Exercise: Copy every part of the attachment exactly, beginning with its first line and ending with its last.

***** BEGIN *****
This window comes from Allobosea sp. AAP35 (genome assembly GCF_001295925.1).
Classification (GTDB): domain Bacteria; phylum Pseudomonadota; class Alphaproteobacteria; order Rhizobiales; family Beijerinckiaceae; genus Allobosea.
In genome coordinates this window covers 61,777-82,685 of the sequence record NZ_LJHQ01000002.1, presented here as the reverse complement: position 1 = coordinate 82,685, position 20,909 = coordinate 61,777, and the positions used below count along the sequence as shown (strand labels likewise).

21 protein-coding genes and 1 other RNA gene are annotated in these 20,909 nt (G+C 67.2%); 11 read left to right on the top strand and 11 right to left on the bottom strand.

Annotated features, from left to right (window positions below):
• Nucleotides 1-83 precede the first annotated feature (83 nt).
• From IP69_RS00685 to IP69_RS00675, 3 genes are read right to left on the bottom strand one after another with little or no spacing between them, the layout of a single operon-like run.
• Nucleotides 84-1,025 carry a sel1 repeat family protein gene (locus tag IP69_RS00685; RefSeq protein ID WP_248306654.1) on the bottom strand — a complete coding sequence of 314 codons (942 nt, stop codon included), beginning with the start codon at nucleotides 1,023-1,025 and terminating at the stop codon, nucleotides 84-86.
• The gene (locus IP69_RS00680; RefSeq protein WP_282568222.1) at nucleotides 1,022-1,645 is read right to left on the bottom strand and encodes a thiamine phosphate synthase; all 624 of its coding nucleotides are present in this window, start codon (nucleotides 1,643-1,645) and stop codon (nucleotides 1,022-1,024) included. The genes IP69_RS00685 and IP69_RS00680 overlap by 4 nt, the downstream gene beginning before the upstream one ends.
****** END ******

This window comes from Allobosea sp. AAP35 (genome assembly GCF_001295925.1).
Classification (GTDB): domain Bacteria; phylum Pseudomonadota; class Alphaproteobacteria; order Rhizobiales; family Beijerinckiaceae; genus Allobosea.
In genome coordinates this window covers 61,777-82,685 of the sequence record NZ_LJHQ01000002.1, presented here as the reverse complement: position 1 = coordinate 82,685, position 20,909 = coordinate 61,777, and the positions used below count along the sequence as shown (strand labels likewise).

21 protein-coding genes and 1 other RNA gene are annotated in these 20,909 nt (G+C 67.2%); 11 read left to right on the top strand and 11 right to left on the bottom strand.

Annotated features, from left to right (window positions below):
• Nucleotides 1-83 precede the first annotated feature (83 nt).
• From IP69_RS00685 to IP69_RS00675, 3 genes are read right to left on the bottom strand one after another with little or no spacing between them, the layout of a single operon-like run.
• Nucleotides 84-1,025 carry a sel1 repeat family protein gene (locus tag IP69_RS00685; RefSeq protein ID WP_248306654.1) on the bottom strand — a complete coding sequence of 314 codons (942 nt, stop codon included), beginning with the start codon at nucleotides 1,023-1,025 and terminating at the stop codon, nucleotides 84-86.
• The gene (locus IP69_RS00680; RefSeq protein WP_282568222.1) at nucleotides 1,022-1,645 is read right to left on the bottom strand and encodes a thiamine phosphate synthase; all 624 of its coding nucleotides are present in this window, start codon (nucleotides 1,643-1,645) and stop codon (nucleotides 1,022-1,024) included. The genes IP69_RS00685 and IP69_RS00680 overlap by 4 nt, the downstream gene beginning before the upstream one ends.